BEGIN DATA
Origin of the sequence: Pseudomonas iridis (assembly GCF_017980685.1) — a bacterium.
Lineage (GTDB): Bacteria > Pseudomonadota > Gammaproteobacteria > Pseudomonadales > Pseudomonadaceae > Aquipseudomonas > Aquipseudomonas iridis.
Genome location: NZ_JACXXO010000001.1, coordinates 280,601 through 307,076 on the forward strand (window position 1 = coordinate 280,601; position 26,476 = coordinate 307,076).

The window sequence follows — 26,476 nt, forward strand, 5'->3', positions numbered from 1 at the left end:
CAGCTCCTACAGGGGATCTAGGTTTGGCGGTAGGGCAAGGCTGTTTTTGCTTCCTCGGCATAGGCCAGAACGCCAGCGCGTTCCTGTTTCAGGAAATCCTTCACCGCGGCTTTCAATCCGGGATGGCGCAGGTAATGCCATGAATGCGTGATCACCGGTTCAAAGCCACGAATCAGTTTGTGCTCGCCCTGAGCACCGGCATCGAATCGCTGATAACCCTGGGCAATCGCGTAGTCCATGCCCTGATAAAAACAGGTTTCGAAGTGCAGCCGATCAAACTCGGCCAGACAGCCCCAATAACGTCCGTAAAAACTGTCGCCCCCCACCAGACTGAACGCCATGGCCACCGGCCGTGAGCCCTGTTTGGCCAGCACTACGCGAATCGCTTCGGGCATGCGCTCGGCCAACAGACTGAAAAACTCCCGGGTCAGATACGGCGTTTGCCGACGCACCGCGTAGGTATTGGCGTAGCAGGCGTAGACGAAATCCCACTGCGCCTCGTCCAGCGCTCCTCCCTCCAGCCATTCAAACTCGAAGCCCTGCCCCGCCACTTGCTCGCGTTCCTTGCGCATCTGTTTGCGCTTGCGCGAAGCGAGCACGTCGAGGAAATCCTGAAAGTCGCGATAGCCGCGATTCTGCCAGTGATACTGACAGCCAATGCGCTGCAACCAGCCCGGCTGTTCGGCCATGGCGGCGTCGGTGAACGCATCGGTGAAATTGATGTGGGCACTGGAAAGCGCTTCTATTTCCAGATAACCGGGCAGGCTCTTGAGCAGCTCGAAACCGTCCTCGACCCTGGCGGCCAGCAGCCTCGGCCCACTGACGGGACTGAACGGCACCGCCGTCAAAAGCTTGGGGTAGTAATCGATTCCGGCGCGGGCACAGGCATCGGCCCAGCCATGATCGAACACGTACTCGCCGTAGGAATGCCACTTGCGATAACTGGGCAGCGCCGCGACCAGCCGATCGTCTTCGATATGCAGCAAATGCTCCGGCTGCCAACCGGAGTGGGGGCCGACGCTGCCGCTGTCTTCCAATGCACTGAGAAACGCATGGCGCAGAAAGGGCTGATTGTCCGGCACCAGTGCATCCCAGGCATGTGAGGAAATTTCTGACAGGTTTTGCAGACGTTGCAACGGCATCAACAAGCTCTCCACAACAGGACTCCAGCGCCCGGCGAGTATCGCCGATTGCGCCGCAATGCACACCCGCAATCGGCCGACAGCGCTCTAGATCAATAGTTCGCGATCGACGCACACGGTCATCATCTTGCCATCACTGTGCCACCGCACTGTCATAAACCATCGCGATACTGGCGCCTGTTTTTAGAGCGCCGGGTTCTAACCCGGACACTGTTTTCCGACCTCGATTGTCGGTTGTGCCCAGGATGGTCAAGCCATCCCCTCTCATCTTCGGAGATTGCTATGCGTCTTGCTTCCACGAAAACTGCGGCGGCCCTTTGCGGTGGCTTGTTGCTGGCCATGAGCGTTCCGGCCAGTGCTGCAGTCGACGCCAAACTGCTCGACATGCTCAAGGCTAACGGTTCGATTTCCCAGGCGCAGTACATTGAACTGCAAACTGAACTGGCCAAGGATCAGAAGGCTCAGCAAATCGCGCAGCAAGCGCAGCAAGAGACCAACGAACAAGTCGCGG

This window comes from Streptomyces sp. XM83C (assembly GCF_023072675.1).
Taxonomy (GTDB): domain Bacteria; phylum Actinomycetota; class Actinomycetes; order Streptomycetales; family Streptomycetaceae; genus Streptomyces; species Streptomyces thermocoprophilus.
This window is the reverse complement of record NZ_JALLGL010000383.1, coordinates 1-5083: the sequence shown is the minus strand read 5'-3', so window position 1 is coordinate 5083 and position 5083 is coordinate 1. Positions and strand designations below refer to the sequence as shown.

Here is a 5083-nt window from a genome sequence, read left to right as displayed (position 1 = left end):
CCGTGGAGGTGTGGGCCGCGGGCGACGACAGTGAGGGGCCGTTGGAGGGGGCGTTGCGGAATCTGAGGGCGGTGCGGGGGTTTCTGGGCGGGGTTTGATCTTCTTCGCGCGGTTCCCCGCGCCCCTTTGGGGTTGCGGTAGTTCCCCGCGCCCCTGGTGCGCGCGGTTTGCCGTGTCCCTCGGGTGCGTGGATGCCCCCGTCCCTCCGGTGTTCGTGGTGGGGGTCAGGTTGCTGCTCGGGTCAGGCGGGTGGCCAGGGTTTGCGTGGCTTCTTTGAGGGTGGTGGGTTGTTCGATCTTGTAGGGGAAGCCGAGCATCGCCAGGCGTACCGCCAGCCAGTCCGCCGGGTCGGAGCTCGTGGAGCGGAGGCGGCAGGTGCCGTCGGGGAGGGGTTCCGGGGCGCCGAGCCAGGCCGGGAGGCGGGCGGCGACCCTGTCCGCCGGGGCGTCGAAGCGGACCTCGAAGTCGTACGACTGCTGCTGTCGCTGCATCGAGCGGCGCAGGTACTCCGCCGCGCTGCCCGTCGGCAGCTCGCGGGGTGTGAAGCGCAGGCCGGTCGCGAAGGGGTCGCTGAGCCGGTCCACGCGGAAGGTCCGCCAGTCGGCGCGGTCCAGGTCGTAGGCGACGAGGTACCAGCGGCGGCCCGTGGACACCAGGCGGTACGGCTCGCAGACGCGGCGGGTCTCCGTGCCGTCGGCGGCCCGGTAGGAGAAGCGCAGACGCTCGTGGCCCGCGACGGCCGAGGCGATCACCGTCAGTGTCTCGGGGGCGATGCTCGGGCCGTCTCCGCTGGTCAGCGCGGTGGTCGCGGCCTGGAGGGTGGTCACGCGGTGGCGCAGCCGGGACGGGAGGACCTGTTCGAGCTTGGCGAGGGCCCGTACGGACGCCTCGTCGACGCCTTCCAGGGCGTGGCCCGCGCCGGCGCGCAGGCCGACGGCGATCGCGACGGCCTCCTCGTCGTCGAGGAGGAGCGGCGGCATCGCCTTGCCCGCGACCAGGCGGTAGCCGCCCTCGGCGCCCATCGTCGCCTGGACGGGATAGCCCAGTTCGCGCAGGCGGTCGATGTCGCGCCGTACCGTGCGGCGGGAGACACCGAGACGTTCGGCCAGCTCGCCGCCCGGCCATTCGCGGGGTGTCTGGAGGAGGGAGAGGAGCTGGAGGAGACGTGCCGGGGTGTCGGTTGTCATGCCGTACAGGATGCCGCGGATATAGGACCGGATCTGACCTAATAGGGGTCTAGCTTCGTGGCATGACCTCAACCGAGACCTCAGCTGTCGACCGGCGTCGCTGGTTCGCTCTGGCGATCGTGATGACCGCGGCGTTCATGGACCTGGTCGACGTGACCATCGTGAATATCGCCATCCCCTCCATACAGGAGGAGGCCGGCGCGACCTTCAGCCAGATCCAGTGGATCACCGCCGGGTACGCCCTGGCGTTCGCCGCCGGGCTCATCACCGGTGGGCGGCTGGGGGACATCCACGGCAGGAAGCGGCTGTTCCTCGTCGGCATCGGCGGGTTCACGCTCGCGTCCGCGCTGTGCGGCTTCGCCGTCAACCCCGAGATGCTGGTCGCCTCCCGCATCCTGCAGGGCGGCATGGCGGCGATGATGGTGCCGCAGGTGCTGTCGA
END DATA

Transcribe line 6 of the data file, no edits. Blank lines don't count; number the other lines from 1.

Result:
This window comes from Streptomyces sp. XM83C (assembly GCF_023072675.1).